The Book of Jonah and the Book of the Prophet Joel have some strong similarities of vocabulary. We will examine some of those in the next chapter. For now, we can say that Jonah and Joel are having an intertextual “conversation” in the Old Testament. Many scholars place the Book of Joel in the Persian Period, after the return from Babylonian Exile. The Book of Joel was likely written sometime between 450 and 350 B.C. It may be that the Book of Jonah was written at about the same time.

We can see that the post-exilic community is surrounded by enemies and competitors who would love to see the whole restoration project fail. Those who stayed behind during the Exile and the earliest returnees intermarried with non-Jews and thus have threatened the national, ethnic, and religious integrity of the post-exilic community. These intermarriages resulted in allegiances to multiple deities. In addition, some of the returnees may have brought with them a mixed religious background including Babylonian and/or Persian deities. It is always safest to worship the winners’ god. And the returnees were focused on getting themselves settled and secure. They had little time and energy for temples or walls—at least if we are to believe Haggai and Nehemiah.

Threatened from without and insecure within—is it any wonder that the post-exilic community might have developed an obsessive paranoia when it came to outsiders? Could it be that the Book of Jonah was written as a comedic counterbalance to such perspectives? And is it any wonder that this little book has such resonance and bite in a post-911, post-Katrina world?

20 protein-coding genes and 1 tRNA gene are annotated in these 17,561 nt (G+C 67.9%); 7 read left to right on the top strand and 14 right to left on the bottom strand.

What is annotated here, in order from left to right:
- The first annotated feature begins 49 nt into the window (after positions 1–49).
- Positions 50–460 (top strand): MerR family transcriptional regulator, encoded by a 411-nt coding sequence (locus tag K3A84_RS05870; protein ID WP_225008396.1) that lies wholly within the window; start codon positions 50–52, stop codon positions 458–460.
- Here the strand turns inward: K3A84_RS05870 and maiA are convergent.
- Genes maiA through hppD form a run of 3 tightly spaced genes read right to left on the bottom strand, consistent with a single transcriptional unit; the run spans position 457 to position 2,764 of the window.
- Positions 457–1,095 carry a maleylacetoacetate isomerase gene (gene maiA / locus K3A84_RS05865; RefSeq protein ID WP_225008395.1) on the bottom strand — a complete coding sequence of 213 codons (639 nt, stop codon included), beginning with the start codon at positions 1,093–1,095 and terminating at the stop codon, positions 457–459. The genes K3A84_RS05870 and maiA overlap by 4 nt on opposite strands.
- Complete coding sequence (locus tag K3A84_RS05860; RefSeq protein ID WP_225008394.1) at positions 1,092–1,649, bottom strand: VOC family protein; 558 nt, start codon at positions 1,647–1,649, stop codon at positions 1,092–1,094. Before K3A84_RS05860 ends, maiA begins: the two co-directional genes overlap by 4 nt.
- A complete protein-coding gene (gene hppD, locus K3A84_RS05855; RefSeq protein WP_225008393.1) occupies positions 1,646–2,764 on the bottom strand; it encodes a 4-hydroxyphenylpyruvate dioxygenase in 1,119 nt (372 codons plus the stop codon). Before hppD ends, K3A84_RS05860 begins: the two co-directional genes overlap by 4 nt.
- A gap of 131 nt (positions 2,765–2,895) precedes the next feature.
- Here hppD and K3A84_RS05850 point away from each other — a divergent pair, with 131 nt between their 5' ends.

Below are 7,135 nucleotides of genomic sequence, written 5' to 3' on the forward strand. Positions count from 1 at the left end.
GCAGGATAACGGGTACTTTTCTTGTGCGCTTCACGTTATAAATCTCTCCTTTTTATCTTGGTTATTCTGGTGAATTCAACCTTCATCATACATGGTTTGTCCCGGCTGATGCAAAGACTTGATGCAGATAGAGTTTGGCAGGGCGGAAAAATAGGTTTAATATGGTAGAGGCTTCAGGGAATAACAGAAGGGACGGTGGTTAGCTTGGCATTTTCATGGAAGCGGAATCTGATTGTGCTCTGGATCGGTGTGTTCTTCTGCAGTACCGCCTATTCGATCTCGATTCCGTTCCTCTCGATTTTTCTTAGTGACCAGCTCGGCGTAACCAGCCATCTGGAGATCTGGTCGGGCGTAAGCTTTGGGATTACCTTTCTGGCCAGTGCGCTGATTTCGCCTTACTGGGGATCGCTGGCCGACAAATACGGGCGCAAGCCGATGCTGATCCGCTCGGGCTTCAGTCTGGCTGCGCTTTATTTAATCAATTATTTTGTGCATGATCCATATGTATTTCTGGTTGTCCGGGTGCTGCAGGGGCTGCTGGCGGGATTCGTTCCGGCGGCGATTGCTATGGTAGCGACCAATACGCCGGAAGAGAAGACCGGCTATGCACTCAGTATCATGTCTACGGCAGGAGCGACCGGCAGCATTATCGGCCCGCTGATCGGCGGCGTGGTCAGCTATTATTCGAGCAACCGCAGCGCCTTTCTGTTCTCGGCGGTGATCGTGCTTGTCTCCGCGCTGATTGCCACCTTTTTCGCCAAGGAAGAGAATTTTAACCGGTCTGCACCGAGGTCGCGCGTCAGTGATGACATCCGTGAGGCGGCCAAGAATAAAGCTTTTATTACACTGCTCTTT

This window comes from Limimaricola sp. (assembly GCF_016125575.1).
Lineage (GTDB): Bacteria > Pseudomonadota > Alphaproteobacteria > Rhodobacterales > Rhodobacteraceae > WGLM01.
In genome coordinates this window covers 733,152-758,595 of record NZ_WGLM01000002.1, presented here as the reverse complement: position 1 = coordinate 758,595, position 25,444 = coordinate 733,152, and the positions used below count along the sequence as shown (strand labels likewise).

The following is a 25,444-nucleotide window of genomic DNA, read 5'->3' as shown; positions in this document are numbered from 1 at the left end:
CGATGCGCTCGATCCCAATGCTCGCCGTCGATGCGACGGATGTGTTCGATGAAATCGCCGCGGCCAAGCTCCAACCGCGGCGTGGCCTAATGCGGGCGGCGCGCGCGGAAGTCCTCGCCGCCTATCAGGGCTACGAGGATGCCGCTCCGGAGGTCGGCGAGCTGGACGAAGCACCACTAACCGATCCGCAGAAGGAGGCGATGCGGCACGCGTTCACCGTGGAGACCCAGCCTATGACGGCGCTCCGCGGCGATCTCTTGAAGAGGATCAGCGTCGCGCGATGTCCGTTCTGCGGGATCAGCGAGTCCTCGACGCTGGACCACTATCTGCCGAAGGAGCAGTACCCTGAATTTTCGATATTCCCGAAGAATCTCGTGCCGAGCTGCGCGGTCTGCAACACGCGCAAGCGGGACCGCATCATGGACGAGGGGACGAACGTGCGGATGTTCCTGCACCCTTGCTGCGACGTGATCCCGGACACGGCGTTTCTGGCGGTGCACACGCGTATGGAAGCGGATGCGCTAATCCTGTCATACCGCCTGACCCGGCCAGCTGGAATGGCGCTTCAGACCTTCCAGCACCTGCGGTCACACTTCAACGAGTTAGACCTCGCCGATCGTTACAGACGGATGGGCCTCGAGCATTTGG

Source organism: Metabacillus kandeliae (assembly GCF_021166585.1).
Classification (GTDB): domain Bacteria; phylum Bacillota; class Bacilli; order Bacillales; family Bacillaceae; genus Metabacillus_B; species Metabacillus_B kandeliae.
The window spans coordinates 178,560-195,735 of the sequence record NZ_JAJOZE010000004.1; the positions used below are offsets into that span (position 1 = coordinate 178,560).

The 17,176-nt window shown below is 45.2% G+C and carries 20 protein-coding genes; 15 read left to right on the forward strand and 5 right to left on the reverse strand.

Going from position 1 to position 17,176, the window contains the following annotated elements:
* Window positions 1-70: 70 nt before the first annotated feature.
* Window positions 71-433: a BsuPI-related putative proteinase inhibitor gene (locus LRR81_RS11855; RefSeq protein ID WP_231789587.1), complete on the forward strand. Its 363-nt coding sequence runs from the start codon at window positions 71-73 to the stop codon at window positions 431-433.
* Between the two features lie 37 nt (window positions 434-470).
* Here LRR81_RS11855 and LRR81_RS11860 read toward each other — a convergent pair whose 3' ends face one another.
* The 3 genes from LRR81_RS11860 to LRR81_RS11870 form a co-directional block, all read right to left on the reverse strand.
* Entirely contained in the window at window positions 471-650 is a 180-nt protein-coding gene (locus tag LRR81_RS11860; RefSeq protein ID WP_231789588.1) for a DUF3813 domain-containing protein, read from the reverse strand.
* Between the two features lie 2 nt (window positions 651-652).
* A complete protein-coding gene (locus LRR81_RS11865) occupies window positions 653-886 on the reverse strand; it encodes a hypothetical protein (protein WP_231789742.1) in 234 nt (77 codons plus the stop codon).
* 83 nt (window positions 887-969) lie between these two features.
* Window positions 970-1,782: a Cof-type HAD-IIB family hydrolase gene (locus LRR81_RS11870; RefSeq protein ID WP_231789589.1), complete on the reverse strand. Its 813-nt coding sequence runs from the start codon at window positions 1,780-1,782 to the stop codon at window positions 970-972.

The people of Nineveh didn’t wait for a word from the authorities. A disaster was approaching, and they responded. This response takes place from the “greatest” of the people to the “least” of them. The Book of Jonah recalls another conversation partner at this moment. We can hear echoes of the prophet Jeremiah at this moment.

In chapter thirty-one, the prophet comforts the exiles with a vision of the new covenant that the LORD will make with Israel and Judah when they return from their sojourn. It will be a covenant written on people’s hearts, rather than on stone or parchment. Verse thirty-four should get our attention. “No longer shall they teach one another, or say to each other, ‘Know the Lord’,” Jeremiah promises, “for they shall all know me, from the least of them to the greatest, says the Lord…”  The Book of Jonah may reverse the order, but the vocabulary is the same. The New Covenant is at work in Nineveh! The last part of Jeremiah’s promise is the good news in it all: “…for I will forgive their iniquity, and remember their sin no more.

Here’s your sign (yes, I like that sort of comedy as well). Gentiles hear the good news of forgiveness. They respond with repentance and faith. They teach each other, from the least to the greatest. And the ones who should hear the message are furious.

[1] Philip Cary, Jonah, Kindle Location, 2776.

[2] Philip Cary, Jonah, Kindle Location, 2353.

[3] Marcia Reynolds, The Discomfort Zone: How Leaders Turn Difficult Conversations into Breakthroughs, page 3.

[4] Marcia Reynolds, The Discomfort Zone, page 3.

[5] Barbara Green, “Beyond messages: how meaning emerges from our reading of Jonah,” in Word & World 27 no 2 Spr 2007, p 149-156.

Hennigs, Lowell. Who Knows? Jonah, Katrina and Other Tales of Hope (Kindle Edition). https://www.amazon.com/dp/B012QGREM2.

Text Study for 3 Epiphany B, 2021

This Sunday offers the only reading from the Book of Jonah in the entire three-year lectionary cycle. I think it borders on homiletical misconduct to miss the chance to preach on Jonah today. Of course, I have been teaching on the Book of Jonah and writing about it for the last twenty years, so I may be less than objective. In the spirit of my enthusiasm, I’ll begin my weekly reflections with the grumpy son of Amittai. Today and tomorrow, I’ll share some excerpts from my little book on Jonah. In the process, since it is the season of Epiphany, we can ask a pointed question. What is revealed in repentance?

First Reading: Jonah 3:1-5, 10